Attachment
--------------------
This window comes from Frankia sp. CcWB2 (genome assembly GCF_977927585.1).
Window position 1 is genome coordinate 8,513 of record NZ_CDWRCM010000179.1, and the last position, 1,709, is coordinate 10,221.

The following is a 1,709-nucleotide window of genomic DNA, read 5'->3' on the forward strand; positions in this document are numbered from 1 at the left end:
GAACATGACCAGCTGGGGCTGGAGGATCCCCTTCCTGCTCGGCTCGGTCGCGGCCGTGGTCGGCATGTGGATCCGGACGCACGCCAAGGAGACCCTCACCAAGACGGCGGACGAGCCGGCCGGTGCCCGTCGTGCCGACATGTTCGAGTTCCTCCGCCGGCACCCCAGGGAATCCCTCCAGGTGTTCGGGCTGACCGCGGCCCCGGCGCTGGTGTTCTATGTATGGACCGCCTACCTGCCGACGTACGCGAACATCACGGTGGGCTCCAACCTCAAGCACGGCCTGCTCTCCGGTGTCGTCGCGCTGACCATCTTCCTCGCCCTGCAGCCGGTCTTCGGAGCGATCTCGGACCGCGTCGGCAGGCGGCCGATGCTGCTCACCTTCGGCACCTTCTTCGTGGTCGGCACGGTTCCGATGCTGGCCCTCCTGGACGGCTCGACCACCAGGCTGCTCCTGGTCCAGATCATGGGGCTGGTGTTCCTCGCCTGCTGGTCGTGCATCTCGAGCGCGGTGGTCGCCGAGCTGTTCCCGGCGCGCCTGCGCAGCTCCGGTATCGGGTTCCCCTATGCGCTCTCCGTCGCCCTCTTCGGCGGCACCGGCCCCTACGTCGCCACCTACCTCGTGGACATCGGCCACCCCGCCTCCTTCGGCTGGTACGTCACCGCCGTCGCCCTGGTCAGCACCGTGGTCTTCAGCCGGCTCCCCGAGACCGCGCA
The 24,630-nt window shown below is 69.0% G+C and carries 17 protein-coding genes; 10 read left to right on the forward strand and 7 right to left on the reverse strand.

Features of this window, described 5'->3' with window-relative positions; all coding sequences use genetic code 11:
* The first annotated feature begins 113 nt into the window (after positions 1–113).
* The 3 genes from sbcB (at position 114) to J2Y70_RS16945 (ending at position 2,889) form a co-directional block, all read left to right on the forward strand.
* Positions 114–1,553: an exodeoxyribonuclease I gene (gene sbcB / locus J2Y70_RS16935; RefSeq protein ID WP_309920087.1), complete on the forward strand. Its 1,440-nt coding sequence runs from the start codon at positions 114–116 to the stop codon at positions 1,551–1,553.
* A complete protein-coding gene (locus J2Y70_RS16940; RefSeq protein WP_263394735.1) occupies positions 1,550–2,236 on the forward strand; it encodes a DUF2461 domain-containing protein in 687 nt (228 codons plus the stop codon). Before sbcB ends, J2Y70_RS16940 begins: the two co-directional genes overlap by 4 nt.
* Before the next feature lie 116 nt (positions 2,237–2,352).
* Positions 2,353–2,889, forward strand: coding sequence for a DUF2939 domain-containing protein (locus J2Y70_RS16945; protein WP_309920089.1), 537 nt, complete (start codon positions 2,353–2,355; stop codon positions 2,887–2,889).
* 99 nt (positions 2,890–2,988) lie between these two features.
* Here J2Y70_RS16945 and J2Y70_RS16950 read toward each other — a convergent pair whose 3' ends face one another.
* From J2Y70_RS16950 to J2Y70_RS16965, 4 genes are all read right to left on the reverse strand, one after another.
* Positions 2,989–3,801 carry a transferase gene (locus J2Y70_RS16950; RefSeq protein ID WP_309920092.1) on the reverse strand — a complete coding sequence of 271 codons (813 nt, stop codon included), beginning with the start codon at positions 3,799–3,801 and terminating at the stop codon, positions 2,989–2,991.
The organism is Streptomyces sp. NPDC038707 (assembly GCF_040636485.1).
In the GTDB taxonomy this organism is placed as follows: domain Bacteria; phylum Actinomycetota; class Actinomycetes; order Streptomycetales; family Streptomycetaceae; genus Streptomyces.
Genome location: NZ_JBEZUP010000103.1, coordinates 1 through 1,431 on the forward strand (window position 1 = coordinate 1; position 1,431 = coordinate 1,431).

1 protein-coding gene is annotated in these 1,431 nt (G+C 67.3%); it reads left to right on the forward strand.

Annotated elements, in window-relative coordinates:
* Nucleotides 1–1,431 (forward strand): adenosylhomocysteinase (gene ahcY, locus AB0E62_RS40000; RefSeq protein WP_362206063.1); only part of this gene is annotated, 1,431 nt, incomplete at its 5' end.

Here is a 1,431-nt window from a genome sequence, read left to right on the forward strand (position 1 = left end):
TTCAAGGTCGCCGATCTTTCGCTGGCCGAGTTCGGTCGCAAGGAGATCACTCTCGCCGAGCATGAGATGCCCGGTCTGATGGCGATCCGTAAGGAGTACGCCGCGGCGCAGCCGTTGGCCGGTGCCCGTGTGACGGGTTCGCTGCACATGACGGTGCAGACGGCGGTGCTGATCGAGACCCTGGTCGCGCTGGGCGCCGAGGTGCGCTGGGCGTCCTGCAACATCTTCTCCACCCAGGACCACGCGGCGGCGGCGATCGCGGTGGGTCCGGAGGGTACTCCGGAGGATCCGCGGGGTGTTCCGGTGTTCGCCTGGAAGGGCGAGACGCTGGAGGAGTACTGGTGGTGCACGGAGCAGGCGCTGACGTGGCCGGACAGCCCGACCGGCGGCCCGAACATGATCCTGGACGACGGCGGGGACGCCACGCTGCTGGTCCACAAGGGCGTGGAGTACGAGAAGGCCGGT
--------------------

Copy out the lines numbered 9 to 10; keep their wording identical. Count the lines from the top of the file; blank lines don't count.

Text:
* Positions 114–1,553: an exodeoxyribonuclease I gene (gene sbcB / locus J2Y70_RS16935; RefSeq protein ID WP_309920087.1), complete on the forward strand. Its 1,440-nt coding sequence runs from the start codon at positions 114–116 to the stop codon at positions 1,551–1,553.
* A complete protein-coding gene (locus J2Y70_RS16940; RefSeq protein WP_263394735.1) occupies positions 1,550–2,236 on the forward strand; it encodes a DUF2461 domain-containing protein in 687 nt (228 codons plus the stop codon). Before sbcB ends, J2Y70_RS16940 begins: the two co-directional genes overlap by 4 nt.